The volatiles emitted from the D. muricatus roots, leaves, stems, umbels, and flowers were investigated using HS–SPME under optimized parameters. The optimization of the HS–SPME sampling parameters was conducted using fresh plant material based on the sum of the total peak areas obtained using GC–FID. The maximum sum of the total peak area was acquired for an equilibrium and extraction temperature of 70°C, an equilibrium time of 60 min, and an extraction time of 30 min. The GC–RI and GC–MS analysis identified 78 components: 42 monoterpenes, 18 nonterpenic compounds, 16 sesquiterpenes, and two phenylpropanoids (Table 2). Identification of 74 components was conducted by comparing their EI–MS and retention indices with those in our laboratory-produced “Arômes” library, and four components were identified by comparing their EI–MS data and their apolar retention indices with those reported in the literature and in commercial libraries. Regarding the organ contribution to the aromatic plant fingerprint, it should be noted that the volatile constituents were more abundant in the leaves than in the other parts of the plant. Our analysis showed that the chemical composition of the HS fractions obtained from different organs was qualitatively similar but differed by the relative amounts of the main components. Relative to D. muricatus oil, the main volatiles emitted by plant were hydrocarbon compounds (60.7–82.2%) for all organs studied. More precisely, the sum of hydrocarbon monoterpenes (33.6%–64.1%) and hydrocarbon nonterpenic compounds (6.4%–25.5%) was higher than that of oxygenated compounds, which never accounted for more than 23.9 g/100 g. The main volatile components of roots were terpinolene (10.2%), bornyl acetate (9.7%), p-cymene (9.1%), α-pinene (8.7%), and undecane (7.2%). The relative amounts of terpinolene (0.4%–1.3%) and p-cymene (3.1%–3.4%) were lower in the aerial organs, and the main volatile emitted by leaves, flowers and umbels was limonene (30.6%, 19.1%, and 28.1%, respectively). In the stems, limonene (13.3%) was present in lower amounts than undecane (16.9%), which was identified as a major component. In addition, undecane was produced in appreciable amounts in leaves, flowers, and umbels (6.1%, 3.6%, and 7.4%, respectively). They were accompanied by α-pinene, which accounted for 8.1% in stems and always more than 13.1% in leaves, flowers and umbels. With these hydrocarbon compounds, we noted the occurrence of trans-sabinyl acetate, which had a relatively higher concentration in umbels (9.6%) than in the other aerial organs (2.6%–3.8%). The chemical differences observed between the essential oils and the volatile fractions extracted using HD and SPME, respectively, can be explained by the fact that the first technique is based on the liquid quasi-total extraction of plant volatiles, and the latter technique is controlled by a solid/gas equilibrium step. During hydrodistillation, the most volatile and water soluble compounds are lost in the gaseous phase and in the hydrolate, respectively, whereas, with HS extraction, it is the fiber affinity of each compound that monitors the sampling of the volatiles. As a consequence, it should be noted that 23 compounds (1a–1e, 5a, 8a, 9a, 13a, 14a, 19a, 20a, 21a, 22a, 22b, 27a, 27b, 29a, 38a, 47a, 51a, 54a, and 65a) were only identified in the volatile fractions extracted using HS–SPME.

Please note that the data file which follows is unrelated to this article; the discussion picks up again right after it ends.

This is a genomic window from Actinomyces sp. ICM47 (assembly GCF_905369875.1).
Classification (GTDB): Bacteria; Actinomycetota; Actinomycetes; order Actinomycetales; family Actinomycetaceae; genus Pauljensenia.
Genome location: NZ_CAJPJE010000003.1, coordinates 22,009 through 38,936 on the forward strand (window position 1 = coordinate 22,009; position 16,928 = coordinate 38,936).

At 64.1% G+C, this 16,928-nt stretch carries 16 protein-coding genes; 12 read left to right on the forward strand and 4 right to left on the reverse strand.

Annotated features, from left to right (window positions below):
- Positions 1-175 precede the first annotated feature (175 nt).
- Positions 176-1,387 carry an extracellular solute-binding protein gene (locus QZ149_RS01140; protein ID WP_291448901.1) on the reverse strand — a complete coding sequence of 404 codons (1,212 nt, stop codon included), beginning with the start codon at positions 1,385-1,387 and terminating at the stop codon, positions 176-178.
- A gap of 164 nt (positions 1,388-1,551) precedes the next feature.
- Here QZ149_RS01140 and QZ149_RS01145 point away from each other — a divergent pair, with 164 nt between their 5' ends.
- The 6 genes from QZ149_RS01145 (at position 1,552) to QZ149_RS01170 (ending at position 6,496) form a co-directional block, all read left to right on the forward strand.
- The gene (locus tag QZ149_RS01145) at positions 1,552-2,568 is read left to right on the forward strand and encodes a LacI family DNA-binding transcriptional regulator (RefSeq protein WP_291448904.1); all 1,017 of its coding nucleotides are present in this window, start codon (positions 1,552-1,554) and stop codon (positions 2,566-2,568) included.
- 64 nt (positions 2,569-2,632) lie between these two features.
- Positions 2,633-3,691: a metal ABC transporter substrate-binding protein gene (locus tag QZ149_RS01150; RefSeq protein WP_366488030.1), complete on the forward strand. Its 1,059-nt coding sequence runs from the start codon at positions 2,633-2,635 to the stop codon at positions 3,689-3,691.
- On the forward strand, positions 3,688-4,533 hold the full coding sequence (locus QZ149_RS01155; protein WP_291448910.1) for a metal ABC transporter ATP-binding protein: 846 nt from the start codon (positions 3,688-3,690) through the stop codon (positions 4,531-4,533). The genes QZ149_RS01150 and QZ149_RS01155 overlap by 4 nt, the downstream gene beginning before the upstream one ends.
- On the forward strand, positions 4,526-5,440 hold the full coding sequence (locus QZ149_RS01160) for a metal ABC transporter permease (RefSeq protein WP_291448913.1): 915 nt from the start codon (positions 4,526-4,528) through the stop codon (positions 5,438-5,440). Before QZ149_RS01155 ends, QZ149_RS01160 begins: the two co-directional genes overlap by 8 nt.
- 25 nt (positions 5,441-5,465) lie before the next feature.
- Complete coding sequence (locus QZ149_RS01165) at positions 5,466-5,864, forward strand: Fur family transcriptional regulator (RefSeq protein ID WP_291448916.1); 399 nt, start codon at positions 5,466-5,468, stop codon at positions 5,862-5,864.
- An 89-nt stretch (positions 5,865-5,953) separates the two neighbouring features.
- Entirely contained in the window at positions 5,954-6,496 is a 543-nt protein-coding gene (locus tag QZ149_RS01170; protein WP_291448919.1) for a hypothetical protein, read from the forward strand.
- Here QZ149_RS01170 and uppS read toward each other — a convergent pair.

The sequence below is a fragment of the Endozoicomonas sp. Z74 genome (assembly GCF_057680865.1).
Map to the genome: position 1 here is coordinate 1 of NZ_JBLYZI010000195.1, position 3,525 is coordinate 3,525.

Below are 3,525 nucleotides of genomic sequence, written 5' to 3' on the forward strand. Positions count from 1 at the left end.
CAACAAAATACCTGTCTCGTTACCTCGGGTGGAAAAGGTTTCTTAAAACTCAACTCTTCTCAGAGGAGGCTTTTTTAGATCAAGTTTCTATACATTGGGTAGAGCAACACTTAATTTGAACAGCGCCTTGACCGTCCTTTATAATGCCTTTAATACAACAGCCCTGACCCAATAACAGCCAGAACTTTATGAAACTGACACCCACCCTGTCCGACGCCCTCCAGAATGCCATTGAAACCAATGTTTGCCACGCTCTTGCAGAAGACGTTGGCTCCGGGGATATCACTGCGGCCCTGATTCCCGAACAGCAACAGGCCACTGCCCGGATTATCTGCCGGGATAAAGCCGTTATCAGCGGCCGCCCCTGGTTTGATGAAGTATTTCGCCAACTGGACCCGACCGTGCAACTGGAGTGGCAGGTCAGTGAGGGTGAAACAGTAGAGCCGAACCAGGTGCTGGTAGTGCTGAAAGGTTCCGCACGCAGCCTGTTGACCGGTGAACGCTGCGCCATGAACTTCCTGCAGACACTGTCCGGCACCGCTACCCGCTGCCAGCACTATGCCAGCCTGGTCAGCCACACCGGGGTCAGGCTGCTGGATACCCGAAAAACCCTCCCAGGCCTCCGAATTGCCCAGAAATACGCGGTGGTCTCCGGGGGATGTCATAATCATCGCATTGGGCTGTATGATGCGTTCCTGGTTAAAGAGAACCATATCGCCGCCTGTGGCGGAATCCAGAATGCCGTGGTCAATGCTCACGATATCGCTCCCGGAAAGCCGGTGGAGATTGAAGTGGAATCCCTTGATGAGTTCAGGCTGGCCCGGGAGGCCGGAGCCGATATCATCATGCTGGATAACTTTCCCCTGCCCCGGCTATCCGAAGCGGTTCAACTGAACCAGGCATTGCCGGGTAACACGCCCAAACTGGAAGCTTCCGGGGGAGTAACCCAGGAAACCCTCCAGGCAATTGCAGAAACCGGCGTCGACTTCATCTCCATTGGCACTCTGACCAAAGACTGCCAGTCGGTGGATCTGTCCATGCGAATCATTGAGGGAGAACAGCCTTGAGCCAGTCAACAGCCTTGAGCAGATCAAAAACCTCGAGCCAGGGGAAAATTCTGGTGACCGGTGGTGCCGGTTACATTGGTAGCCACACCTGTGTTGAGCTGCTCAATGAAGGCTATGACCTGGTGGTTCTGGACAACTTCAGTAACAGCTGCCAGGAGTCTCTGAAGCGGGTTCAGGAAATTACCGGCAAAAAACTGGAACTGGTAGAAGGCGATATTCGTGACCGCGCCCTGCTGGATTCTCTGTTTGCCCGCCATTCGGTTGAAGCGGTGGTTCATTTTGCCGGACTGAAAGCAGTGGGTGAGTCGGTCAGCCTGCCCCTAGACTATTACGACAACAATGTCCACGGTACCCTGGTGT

Antimicrobial activity (assay disk)